By Afshin Molavi
At the nexus of geopolitics and markets in the emerging world
Our lead story this week is China’e economy: Is the recovery real, and what does it mean for the global economy?
We also look at protests rocking Nigeria, the #MilkTeaAlliance between Hong Kong and Thai protestors, and the storm in India over Bangladesh surpassing the South Asian giant in per capita GDP.
- Is China’s Economic Recovery Real?
Official Chinese statistics note that GDP expanded by 4.9% in the third quarter, “putting China back toward its precoronavirus trajectory,” as the Wall Street Journal reports. The IMF says China’s economy is set to expand by 1.9% in 2020, the only major global economy that will see an expansion in a world with balance sheets bleeding red. China benefits from being, in a sense, first in and first out of the coronavirus pandemic, and both factory production and consumption are up sharply.
Most reports from China suggest that the recovery has been driven first by a recovery in factory output in the second quarter as Beijing ramped up its industrial machine to deliver a wide range of goods demanded by the global economy, from medical equipment to hand sanitizers and home office equipment, followed by a consumer recovery in the third quarter as more Chinese ventured out of varying degrees of lockdown. This consumer recovery, in many ways, tells a more important story than China’s official numbers — long a source of (justifiable) skepticism.
It’s hard to quibble, however, with what Western and other multinationals are saying: China is back. U.S-based Domino’s Pizza had a very strong quarter in China, with CEO Richard Allison calling it “a terrific success story in 2020,” as quoted in the Wall Street Journal. “While we’ve had some slowdown in some of our markets around the world, China is definitely not one of them,” he added.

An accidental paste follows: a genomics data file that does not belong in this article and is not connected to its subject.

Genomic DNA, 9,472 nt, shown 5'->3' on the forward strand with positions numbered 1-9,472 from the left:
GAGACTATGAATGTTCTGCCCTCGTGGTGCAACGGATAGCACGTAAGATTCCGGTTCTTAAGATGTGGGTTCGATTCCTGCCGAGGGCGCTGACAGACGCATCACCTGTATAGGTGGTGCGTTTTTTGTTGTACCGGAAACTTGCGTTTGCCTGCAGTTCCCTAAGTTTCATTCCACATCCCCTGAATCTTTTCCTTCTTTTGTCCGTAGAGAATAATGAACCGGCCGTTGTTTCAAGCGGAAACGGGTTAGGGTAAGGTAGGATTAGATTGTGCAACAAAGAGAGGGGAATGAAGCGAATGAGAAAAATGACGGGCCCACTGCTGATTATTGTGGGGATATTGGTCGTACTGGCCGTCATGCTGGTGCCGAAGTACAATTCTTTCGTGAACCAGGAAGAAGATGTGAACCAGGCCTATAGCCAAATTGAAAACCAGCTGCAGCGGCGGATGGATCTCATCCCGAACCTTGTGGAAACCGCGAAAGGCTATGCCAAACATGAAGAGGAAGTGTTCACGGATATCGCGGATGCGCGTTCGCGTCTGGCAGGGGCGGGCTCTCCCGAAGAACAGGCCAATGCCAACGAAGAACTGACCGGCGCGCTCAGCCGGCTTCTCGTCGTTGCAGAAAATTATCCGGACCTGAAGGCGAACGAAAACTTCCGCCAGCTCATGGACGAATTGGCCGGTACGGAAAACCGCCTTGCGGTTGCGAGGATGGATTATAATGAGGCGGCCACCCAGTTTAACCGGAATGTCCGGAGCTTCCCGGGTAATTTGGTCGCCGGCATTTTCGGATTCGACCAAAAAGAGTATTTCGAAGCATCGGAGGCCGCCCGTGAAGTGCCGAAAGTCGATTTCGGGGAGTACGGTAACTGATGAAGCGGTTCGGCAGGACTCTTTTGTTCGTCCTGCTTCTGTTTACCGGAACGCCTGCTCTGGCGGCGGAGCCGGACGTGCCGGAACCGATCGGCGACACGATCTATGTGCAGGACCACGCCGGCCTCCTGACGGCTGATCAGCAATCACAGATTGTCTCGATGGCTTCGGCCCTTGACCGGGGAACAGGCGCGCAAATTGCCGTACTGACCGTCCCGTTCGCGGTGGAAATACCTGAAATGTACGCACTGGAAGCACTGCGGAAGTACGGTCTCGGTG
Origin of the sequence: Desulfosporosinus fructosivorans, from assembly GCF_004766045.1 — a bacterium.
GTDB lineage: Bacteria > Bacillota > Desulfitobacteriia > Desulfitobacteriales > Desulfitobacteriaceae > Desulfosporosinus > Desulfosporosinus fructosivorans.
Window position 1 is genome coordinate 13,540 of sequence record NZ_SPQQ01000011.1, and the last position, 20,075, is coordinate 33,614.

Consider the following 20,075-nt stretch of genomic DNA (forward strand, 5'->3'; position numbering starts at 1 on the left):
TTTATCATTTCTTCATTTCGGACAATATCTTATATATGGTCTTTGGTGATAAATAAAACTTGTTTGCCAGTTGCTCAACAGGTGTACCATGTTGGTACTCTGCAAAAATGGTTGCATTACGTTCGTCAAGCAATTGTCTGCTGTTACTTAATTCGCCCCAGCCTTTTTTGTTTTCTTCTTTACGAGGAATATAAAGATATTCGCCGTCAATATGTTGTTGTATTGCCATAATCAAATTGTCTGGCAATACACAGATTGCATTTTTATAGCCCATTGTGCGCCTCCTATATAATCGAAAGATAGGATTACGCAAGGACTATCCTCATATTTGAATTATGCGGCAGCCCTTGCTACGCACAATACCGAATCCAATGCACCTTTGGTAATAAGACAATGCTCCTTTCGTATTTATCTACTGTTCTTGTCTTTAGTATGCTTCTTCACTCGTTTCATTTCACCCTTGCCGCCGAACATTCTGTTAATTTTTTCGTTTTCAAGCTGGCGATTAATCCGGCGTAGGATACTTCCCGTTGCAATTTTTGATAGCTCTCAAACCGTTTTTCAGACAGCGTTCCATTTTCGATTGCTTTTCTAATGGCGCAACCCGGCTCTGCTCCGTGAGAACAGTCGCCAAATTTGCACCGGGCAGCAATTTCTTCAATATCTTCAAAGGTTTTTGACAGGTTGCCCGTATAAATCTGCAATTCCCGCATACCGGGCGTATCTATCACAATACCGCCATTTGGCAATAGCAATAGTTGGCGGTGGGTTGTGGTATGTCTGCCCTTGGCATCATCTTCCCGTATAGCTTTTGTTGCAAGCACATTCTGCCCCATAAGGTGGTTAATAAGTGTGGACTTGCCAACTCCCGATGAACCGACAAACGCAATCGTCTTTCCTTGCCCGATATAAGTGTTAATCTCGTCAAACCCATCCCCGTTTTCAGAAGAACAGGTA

Domino’s Pizza is not alone. Other companies that have reported strong consumer demand in China include the global sports brand Nike, the luxury goods brand LVMH Moet Hennessy Louis Vuitton SE, the US-based carmaker General Motors, the athletic clothing company Lulu Lemon, the spice and condiment maker McCormick and Co, and the German carmaker Daimler. All of this likely means that companies like Walmart Inc, with ambitious growth plans across China, will steam ahead as planned, including quadrupling its Sam’s Club chain of stores over the next eight years from 100 today, and growing its already existing 400 Walmart stores that sell groceries. And Tesla announced – in a statement via Tencent’s WeChat messaging service — that it will begin exporting Model 3 cars made in its Shanghai factory to Europe beginning this month.
In addition to US and international consumer companies reporting robust sales and production news from China, stock exchanges in Shanghai and Shenzhen have been on an initial public offering (IPO) hot streak. So far this year, they have hosted more than $47.5 billion in offerings, a 27% of global IPO totals, the Wall Street Journal reported. This IPO pipeline will grow even more dramatically when Alibaba’s financial services arm, Ant Group Co, issues its own offering, set to be among the biggest the world has ever seen.
The Numbers: Shanghai Stock Exchange Composite Index YTD growth: +8.6%
2. #TheMilkTeaAlliance and Thailand’s Protest Movement